For every little patch you make
- By Johanna Ambrosio
A comprehensive patch-management approach needs to start with a complete IT inventory assessment, which can be the most time-consuming piece of the job.
Most patch-management products will tell you when patches are successfully installed. However, there's no realistic way to determine policies or practices to use patch management tools unless you know where your systems are when you start. What's the latest release for all your major applications, and where are your systems in relation to it?
Some other advice from the experts:
• For every patch you consider installing-whether with a third-party tool or some other way-do a risk assessment. Have a team that's charged with keeping up with patch releases; these folks should be versed in security and systems management issues.
• Questions to ask when doing your risk assessment depend on whether the patch is worth installing. One key variable is how critical the vendor has determined this patch to be. Also, is there some exploit or malicious code that's known to be taking advantage of something that's already been patched? Other factors to consider, experts say, include how important the application is to your business operations and whether it's an internal or external (customer-facing) type of system.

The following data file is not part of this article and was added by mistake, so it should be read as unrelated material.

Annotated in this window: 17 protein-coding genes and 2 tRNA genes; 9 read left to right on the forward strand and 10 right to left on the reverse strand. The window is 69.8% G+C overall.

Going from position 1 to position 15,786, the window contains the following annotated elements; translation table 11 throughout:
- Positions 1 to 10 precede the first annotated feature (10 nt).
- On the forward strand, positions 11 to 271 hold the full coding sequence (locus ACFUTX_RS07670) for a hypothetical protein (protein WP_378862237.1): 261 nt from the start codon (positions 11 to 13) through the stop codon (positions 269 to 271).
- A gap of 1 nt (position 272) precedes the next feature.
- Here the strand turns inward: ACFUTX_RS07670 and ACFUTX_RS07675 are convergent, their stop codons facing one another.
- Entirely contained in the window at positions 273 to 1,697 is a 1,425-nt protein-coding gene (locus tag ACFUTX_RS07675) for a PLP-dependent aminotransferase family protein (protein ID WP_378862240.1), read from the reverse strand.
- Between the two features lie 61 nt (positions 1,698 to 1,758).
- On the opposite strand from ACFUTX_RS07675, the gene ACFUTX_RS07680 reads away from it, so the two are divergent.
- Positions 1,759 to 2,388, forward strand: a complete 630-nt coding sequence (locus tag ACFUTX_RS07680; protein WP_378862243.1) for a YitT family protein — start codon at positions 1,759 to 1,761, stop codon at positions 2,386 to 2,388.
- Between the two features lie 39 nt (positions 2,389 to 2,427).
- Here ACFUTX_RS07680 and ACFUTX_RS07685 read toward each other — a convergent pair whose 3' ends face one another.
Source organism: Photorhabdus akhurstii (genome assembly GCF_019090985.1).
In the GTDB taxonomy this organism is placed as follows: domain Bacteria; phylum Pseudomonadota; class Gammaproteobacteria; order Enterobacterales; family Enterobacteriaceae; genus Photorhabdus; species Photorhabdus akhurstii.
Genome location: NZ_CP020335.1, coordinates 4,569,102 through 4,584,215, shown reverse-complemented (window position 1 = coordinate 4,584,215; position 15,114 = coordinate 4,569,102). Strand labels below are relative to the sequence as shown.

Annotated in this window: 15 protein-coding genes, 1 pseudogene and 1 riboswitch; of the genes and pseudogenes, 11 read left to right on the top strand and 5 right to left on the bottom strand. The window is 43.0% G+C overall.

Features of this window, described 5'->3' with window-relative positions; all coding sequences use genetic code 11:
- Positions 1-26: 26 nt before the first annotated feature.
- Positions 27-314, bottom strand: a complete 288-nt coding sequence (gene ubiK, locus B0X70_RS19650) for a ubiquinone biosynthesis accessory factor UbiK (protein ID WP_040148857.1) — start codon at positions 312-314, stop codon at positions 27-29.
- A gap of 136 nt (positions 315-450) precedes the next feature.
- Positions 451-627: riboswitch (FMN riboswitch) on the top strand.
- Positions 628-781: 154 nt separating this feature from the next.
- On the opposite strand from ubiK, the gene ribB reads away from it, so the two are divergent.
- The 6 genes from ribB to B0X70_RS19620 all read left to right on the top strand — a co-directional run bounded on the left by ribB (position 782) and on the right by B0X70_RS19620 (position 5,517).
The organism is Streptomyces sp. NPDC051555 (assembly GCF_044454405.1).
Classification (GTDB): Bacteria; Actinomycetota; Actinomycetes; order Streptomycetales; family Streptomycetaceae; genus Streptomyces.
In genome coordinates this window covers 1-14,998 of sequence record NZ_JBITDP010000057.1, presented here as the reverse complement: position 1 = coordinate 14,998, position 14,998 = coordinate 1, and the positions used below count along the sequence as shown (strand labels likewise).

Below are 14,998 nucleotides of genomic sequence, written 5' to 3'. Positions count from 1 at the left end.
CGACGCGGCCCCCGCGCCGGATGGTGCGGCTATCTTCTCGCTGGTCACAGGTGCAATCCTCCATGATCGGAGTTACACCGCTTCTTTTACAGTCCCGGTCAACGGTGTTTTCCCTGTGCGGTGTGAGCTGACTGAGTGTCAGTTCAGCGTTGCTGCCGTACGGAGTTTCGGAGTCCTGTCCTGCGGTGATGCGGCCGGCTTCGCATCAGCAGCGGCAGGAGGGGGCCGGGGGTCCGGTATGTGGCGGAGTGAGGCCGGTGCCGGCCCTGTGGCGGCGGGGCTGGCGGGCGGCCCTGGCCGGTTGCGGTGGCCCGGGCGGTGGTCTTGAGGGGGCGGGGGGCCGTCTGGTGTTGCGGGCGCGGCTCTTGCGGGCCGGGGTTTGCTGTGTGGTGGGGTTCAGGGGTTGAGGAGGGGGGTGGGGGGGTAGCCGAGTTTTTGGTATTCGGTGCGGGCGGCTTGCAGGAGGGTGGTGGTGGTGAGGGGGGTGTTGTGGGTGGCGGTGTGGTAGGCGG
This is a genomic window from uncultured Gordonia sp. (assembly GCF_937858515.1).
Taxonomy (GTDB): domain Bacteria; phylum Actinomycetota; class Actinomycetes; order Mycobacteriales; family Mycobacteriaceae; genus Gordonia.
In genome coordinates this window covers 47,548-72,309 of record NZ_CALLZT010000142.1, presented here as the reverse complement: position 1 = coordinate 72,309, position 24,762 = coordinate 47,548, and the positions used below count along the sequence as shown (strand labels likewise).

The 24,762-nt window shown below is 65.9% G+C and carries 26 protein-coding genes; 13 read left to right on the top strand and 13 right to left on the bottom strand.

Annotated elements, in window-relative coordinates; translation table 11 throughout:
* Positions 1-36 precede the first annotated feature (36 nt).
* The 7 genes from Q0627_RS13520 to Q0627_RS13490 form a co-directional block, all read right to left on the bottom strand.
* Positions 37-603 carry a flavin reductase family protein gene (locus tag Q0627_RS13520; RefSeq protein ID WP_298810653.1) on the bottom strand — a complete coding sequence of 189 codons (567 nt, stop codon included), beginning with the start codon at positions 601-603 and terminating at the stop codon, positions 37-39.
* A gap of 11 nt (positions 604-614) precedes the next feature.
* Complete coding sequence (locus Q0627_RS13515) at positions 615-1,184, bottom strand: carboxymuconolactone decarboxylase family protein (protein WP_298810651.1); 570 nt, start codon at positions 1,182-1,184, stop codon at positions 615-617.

• Determine rules and policies that the patch-management system can implement. Do you want to test the patches for a certain amount of time, and then roll them out to everyone? Or do you start with a handful of machines and then later expand the deployment? What happens if a patch breaks something-what's the procedure for rolling it back? Who's responsible for overseeing this and communicating with management and end users?
• How will you decide that patches are successful? What are the guidelines you use to verify this?
• Verify that all systems have actually been updated. Most patch-management tools have reporting functions, for example, to notify IT when machines have not been rebooted, so the staff can remind end users to do it.
Johanna Ambrosio is a freelance writer based in Marlborough, Mass., specializing in
technology and business. Contact her at [email protected].